What went wrong?

Sometimes, things don't go exactly as planned.

Together with partners, we aim to make extraordinary things happen so that children can survive and thrive, today and in the future. We support innovative ideas with ambitious goals to deliver urgent and lasting change. Crucially, we want to share knowledge about what does and does not work. 

We all understand that sometimes things go wrong. Indeed, as a philanthropy supporting bold ideas to seemingly intractable challenges for children, we expect sometimes to fail. Below we will share and update some of our disappointments and what we’re learning from them.

Saving children's lives in Bihar


Oral Rehydration Salts & Zinc Treatments

In 2010, we began a five year grant in Bihar, one of India’s largest states, to reduce childhood deaths from diarrhoea. The project aimed to demonstrate that treatment with zinc and oral rehydration salts (ORS) could be scaled up by government institutions. 

Our goals were:

  • to prevent at least 4,200 child deaths
  • to treat at least 3.2 million cases of paediatric diarrhoea 
  • to have a successful government-led approach to treating diarrhoea that would be copied by other states in India.

What happened?

The programme fell far short of its goals. 

We estimate that less than 1,000 children’s lives were saved. Every life saved matters and we thought we could do better than that. 

Around 1.8 million cases of diarrhoea were treated, just over half of the number we targeted. 

The public health systems failed to procure and distribute enough zinc and rehydration salts at scale to make a bigger impact.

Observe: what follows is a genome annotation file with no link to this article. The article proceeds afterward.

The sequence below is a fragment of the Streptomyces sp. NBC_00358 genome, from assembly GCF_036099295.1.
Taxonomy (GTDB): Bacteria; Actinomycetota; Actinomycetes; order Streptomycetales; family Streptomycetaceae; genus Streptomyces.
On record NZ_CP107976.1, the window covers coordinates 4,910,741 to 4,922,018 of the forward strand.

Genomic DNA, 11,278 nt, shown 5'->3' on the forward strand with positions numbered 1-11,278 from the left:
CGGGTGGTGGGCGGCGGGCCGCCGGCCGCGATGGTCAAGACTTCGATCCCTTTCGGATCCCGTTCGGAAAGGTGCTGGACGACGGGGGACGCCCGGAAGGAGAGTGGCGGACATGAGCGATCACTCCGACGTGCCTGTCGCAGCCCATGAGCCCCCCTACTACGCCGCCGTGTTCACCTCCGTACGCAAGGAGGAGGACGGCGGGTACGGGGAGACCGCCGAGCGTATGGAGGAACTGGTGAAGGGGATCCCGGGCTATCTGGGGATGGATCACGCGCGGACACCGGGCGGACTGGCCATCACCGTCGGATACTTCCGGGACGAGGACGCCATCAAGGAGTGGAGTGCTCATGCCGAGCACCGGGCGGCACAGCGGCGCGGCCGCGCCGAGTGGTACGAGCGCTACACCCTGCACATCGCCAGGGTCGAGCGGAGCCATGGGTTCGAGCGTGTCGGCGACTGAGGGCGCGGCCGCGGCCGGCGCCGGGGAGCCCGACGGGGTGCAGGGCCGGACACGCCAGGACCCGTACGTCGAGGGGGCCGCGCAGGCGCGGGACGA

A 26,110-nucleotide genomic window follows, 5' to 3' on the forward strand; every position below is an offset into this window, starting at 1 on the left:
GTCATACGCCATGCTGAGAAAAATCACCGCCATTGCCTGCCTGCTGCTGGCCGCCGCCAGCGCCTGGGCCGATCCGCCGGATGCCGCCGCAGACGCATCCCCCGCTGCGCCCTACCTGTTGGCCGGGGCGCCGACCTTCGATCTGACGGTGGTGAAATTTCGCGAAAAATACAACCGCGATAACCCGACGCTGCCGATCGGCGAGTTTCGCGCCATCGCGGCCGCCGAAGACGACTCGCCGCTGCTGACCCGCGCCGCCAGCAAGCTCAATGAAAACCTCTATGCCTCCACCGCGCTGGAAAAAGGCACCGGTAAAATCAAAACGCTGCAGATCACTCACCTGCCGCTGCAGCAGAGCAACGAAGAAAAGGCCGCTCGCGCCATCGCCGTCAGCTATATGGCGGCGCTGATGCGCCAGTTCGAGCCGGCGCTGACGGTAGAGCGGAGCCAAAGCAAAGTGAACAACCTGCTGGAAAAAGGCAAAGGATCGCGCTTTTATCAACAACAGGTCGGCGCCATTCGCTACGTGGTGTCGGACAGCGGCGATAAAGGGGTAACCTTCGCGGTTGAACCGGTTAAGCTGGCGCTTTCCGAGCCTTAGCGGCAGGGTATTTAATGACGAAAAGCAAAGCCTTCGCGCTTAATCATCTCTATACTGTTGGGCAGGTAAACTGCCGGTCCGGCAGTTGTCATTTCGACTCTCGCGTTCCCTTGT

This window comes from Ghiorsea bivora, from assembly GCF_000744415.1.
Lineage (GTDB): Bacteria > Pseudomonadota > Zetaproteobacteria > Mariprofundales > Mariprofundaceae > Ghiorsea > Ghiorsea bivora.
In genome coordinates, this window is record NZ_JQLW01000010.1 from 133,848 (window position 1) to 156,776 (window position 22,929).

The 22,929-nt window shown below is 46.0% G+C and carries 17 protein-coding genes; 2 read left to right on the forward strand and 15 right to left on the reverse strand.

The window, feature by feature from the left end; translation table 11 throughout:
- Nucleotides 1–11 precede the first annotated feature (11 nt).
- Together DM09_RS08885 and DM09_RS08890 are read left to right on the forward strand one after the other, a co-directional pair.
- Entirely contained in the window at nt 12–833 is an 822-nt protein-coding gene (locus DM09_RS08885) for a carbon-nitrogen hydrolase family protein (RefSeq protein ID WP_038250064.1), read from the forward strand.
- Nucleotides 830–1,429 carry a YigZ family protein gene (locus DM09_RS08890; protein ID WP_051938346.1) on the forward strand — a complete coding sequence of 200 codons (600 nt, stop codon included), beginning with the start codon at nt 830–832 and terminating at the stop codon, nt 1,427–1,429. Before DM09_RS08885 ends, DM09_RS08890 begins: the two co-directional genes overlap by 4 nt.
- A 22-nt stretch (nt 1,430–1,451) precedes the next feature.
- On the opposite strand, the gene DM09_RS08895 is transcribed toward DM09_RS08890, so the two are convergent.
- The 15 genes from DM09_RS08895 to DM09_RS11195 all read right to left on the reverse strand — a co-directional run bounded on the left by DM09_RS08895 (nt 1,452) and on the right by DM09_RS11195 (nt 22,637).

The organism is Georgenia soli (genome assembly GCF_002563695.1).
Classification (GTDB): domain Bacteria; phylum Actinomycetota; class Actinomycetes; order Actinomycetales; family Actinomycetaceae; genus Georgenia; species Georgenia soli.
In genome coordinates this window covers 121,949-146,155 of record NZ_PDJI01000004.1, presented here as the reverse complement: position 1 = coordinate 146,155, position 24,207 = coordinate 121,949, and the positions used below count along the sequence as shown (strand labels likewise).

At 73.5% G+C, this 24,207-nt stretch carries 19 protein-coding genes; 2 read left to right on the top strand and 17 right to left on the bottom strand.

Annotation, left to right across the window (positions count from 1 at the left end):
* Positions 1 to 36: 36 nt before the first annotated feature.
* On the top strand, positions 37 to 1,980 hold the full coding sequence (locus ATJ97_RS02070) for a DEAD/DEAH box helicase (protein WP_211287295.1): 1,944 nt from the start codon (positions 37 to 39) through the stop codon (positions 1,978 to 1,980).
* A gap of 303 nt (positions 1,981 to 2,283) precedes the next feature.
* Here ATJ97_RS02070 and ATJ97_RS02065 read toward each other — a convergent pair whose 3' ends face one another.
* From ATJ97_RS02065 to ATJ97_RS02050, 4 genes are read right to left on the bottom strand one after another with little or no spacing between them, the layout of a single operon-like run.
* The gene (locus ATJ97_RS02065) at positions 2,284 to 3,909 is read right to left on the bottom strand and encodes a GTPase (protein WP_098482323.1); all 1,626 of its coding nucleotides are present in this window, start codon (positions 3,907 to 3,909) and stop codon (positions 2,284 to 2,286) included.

While there was a big increase in the number of children treated, the numbers always lagged the targets as procurement of treatments and training of health workers by government in scale up districts took longer than expected.


Procurement issues

An independent evaluation in 2013 showed that only one third of health workers were providing zinc because they didn’t have the stocks at hand. 

The situation worsened in 2014 when officials at Bihar’s state procurement agency were investigated for corruption, and all procurement was stalled.

Despite these disappointments, there was also good news: the CIFF grantee, Micronutrient Initiative, worked with officials to ensure that zinc and ORS were incorporated in India-wide health protocols, monitoring indicators, and training. 

And tens of thousands of community-based health workers now have the skills to provide effective treatment for paediatric diarrhoea once supplies resume.

ORS / Zinc photo

What we learned

The design of the programme focused on helping the Government to reach children in need with two specific treatments – zinc and ORS. We had not accounted for – or prepared sufficiently for – the system changes required for the effective public procurement and distribution of these commodities. 

We also assumed that the anticipated improvements in quality of care in the public sector would draw customers away from the many private health providers across the state – which only happened to a very limited degree. While those children reached with treatment benefitted, the regular stock-outs failed many others.